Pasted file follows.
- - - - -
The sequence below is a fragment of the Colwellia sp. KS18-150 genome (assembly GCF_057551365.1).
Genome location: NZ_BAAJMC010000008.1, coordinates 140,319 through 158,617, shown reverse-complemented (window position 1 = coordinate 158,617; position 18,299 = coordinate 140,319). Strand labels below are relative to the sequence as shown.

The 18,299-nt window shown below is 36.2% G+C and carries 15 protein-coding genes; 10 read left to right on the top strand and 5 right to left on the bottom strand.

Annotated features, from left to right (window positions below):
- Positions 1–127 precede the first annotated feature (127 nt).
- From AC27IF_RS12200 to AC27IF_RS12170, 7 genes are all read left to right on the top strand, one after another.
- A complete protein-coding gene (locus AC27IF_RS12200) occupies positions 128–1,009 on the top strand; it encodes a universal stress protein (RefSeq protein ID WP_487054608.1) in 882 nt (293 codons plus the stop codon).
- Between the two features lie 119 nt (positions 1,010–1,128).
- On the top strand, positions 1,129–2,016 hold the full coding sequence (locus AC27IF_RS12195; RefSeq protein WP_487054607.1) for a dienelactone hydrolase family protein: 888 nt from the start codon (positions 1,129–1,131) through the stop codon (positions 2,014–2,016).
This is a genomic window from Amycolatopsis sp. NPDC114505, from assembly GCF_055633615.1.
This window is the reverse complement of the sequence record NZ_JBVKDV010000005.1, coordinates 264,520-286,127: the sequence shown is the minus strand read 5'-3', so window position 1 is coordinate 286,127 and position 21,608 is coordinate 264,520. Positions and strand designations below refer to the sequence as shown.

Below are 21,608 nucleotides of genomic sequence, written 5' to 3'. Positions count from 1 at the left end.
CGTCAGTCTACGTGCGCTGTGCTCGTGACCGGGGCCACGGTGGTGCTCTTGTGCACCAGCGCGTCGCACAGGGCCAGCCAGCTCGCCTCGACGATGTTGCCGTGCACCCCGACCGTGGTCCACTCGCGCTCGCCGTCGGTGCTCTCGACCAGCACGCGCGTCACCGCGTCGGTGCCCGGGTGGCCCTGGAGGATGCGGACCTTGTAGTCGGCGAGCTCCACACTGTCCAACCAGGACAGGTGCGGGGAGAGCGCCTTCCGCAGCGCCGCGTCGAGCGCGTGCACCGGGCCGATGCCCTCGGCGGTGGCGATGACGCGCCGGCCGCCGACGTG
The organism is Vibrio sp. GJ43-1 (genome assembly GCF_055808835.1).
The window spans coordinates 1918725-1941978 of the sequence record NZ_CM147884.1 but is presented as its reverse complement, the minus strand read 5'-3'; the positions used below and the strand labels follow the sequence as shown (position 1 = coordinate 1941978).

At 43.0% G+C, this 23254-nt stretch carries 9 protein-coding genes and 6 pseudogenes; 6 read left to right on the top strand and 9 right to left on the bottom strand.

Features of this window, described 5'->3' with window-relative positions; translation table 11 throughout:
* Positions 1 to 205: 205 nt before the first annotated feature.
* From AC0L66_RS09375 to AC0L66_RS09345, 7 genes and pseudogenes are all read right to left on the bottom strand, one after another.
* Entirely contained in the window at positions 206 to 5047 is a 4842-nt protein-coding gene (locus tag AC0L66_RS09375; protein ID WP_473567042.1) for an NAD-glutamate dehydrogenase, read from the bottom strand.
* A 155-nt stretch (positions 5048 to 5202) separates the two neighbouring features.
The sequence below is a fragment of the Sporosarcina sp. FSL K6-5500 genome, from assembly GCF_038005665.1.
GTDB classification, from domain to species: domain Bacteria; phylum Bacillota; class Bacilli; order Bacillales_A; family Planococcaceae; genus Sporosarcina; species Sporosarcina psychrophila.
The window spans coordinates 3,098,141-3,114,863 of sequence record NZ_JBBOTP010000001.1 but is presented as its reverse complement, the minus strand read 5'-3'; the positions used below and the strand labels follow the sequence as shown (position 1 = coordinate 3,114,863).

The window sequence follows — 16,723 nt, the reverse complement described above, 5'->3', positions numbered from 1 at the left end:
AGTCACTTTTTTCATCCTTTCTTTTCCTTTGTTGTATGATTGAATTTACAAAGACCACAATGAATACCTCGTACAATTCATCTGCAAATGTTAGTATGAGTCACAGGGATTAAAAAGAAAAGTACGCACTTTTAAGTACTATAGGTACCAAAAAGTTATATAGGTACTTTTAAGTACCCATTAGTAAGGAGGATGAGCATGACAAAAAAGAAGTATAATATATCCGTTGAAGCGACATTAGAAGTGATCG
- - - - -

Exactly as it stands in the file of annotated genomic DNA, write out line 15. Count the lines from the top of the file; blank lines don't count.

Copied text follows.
The window spans coordinates 1918725-1941978 of the sequence record NZ_CM147884.1 but is presented as its reverse complement, the minus strand read 5'-3'; the positions used below and the strand labels follow the sequence as shown (position 1 = coordinate 1941978).